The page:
By Roger Marwood FRCOG
The Zika virus is a relatively new virus that is rapidly spreading through Brazil and the Americas.
It is important because it can affect pregnant women and may cause serious brain damage to their babies.
It is transmitted by a mosquito bite and once the virus multiplies in the mother , it can cross over the placenta and cause a problem in the baby’s brain development. The defect is called microcephaly , which means small head , and therefore, small brain. It is likely that infection in the early part of pregnancy carries the greatest risk.
The mosquito is called Aedes aegypti , and is unusual in that not only does it carry the Zika virus, but it also carries the organisms responsible for two other diseases, namely, Dengue Fever and Chikugunya Disease. It also likes to bite during the day and not just at nighttime!
The chances of a damaged baby after infection are not clearly known , and there is currently a lot of uncertainty about the severity of the outbreak , but all experts are agreed that it is serious and appears to be rapidly increasing.
Of particular concern is the work from recent studies that suggest that the virus may be spread by sexual intercourse as well as transfusion, breast feeding and possibly organ transplantation.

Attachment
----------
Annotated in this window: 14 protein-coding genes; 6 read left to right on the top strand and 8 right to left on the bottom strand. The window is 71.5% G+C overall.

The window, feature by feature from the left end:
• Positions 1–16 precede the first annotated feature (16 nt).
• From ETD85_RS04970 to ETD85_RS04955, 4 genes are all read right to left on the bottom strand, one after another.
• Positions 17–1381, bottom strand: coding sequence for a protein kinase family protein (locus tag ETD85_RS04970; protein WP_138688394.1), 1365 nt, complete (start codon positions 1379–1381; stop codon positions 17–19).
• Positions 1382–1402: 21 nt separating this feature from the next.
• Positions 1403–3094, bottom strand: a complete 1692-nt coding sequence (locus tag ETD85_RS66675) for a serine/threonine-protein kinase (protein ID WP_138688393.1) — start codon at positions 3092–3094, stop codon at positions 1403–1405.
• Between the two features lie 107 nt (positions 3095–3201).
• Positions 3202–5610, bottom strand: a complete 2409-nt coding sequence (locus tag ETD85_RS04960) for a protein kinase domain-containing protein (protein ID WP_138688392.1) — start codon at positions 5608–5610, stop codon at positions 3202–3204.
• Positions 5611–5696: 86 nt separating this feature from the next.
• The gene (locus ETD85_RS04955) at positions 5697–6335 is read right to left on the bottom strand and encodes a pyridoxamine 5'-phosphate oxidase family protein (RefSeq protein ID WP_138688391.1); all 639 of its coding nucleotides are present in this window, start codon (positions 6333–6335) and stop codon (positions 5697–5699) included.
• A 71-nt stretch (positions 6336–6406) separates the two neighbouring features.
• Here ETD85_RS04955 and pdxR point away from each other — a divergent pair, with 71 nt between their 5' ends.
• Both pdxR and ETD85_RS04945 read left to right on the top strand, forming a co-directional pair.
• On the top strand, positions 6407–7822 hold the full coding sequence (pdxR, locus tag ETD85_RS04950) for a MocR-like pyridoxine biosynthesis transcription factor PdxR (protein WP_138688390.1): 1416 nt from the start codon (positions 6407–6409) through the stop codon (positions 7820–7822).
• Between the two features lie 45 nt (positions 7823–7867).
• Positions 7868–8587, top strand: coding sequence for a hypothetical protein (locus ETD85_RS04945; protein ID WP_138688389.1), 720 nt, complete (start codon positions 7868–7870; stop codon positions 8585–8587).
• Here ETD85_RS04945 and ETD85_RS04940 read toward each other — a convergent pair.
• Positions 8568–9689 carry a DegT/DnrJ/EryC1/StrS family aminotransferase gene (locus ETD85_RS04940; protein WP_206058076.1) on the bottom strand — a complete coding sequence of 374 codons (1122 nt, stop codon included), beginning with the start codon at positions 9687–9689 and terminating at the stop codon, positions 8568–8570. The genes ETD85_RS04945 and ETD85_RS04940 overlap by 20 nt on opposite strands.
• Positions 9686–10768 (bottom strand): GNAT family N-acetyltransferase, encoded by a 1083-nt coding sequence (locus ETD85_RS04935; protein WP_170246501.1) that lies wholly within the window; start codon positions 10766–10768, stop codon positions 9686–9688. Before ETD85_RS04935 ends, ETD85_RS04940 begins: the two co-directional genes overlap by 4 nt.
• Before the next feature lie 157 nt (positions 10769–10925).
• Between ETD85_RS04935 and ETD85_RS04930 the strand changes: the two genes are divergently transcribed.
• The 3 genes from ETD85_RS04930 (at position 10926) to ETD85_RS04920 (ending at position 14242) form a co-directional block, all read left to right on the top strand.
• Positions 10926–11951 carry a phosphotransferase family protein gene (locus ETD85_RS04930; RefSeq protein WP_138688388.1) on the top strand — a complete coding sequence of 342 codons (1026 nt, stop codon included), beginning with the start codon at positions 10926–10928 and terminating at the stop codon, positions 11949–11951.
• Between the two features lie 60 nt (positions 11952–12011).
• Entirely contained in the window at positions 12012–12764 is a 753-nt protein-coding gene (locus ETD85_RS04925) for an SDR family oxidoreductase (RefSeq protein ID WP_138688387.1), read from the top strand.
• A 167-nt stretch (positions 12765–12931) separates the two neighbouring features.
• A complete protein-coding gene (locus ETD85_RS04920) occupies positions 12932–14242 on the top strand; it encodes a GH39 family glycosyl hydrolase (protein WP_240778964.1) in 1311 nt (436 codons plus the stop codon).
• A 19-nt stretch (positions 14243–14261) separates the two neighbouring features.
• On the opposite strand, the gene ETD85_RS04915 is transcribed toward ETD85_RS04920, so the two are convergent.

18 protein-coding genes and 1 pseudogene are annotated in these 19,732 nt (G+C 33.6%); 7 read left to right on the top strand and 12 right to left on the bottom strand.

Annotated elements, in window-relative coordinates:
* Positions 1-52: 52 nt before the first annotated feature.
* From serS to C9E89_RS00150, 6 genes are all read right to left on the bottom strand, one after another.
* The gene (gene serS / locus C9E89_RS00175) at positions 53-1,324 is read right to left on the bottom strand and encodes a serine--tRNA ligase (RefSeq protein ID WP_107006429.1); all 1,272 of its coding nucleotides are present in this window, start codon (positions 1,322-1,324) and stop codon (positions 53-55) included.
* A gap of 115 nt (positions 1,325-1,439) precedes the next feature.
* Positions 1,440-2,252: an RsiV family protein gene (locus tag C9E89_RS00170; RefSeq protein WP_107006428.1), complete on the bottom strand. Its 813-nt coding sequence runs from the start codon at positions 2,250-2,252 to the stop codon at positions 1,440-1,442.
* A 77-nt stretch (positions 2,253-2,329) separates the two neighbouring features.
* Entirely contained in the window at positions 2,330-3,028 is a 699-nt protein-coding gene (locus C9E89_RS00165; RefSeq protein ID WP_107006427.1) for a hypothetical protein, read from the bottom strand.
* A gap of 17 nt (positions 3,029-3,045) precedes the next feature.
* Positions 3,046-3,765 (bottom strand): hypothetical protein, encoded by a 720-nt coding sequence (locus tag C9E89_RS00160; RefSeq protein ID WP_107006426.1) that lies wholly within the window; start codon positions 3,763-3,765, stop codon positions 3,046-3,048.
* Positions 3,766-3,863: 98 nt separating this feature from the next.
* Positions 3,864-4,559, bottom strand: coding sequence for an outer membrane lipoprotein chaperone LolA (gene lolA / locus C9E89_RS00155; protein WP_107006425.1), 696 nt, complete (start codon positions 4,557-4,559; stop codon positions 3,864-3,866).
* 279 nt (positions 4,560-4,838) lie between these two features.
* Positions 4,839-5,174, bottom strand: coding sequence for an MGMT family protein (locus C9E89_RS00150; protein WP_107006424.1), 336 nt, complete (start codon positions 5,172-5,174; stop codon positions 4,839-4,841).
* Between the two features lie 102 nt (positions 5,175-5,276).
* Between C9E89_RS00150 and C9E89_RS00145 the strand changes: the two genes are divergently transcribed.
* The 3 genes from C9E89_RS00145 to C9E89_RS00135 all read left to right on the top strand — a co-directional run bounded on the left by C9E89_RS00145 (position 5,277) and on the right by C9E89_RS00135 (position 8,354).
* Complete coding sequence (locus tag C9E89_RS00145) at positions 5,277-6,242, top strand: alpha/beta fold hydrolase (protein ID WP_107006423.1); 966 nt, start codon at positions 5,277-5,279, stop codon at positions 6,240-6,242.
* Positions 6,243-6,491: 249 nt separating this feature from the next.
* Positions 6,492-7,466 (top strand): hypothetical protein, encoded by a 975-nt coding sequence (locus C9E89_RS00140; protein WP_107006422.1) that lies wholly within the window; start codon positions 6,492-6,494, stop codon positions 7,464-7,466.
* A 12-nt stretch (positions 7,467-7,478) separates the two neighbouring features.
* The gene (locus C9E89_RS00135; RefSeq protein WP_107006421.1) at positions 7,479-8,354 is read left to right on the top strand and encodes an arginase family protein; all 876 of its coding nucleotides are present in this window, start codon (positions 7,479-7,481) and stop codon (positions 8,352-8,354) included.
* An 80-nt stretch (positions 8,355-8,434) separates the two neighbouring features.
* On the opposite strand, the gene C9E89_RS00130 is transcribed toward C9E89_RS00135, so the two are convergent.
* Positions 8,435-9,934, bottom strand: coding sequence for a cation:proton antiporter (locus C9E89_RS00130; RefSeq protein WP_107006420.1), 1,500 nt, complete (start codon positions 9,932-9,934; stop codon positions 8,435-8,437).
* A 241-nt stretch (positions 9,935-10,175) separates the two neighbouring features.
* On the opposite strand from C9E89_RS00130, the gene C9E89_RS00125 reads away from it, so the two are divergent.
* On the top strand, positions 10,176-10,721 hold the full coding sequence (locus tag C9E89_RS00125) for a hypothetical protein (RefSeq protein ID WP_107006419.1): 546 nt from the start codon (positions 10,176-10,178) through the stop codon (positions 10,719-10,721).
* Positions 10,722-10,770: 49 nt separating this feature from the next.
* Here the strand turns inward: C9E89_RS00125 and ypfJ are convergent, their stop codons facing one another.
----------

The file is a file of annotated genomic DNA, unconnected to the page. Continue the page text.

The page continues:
Most people (80%) do not get any significant symptoms! The commonest symptoms are of a mild fever, a red raised non blistery skin rash, red eyes (conjunctivitis but without the discharge) , joint pains.
Symptoms may arise up to 2 weeks after a mosquito bite. Generally the symptoms are mild and not disabling, and do not last for more than a week. Very rarely they can be associated with a severe neurological condition causing weakness and loss of muscle strength.
Diagnosis and Treatment
There is no specific commercially available test for Zika virus. There is , however, a special and specific blood test that can be arranged at the hospital if you are thought to be high risk. This test will also test for Dengue and Chikugunya.
There is no specific treatment to eradicate the virus.
At the moment there is no Vaccine, and antiviral drugs do not seem to help.
General support and tablets such as Paracetamol will be helpful .
If there is no evidence of Dengue then aspirin or non-steroidal preparations like Ibuprofen may be helpful.
An early scan should be able to tell if the baby’s brain and head is developing normally. Sometimes the scans may need to be repeated at 2-4 weekly intervals.
Advice to Travellers
Avoid travel to areas affected by the virus when you are pregnant.
If you do go the affected countries, then you must take every precaution to avoid mosquito bites:-
- Cover up , including arms and legs with loose fitting clothes.
- Use insect repellent . DEET (20% or more) is safe and effective, and can be applied after sunscreen. It is safe to use in pregnancy and lactation, if used as directed on the packaging.
- Sleep under an intact and impregnated mosquito net.
- When you return seek advice from your midwife or doctor.
- If your partner has just returned from one of the affected countries, use condoms for up to 4 weeks , to prevent any infection transmitted by sexual contact
You may find the NHS website useful too.